An abnormal gene you inherit from your parents causes Gilbert's syndrome. The gene normally controls an enzyme that helps break down bilirubin in your liver. With an ineffective gene, excess amounts of bilirubin build in your blood.

How the body normally processes bilirubin

Bilirubin is a yellowish pigment made when your body breaks down old red blood cells. Bilirubin travels through your bloodstream to the liver, where normally an enzyme breaks down the bilirubin and removes it from the bloodstream.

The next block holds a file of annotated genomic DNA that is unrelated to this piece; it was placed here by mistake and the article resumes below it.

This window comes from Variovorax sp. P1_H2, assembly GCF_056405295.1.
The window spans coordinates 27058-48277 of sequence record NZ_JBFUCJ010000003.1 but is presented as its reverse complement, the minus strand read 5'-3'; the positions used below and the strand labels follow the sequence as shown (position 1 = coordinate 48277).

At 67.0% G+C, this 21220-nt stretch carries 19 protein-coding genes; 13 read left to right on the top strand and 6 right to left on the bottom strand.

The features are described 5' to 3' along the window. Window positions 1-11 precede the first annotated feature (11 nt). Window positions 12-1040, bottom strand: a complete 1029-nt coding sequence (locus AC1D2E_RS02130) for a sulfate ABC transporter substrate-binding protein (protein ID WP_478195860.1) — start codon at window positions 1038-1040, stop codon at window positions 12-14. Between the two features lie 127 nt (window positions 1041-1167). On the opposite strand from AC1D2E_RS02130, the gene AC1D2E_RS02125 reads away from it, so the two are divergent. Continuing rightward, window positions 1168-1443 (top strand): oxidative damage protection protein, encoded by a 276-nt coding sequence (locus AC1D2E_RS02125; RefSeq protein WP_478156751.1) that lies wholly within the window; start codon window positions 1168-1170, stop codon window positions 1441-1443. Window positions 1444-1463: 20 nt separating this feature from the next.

The bilirubin passes from the liver into the intestines with bile. It's then excreted in stool. A small amount of bilirubin remains in the blood.

How the abnormal gene is passed through families

The abnormal gene that causes Gilbert's syndrome is common. Many people carry one copy of this gene. In most cases, two abnormal copies are needed to cause Gilbert's syndrome.

July 02, 2015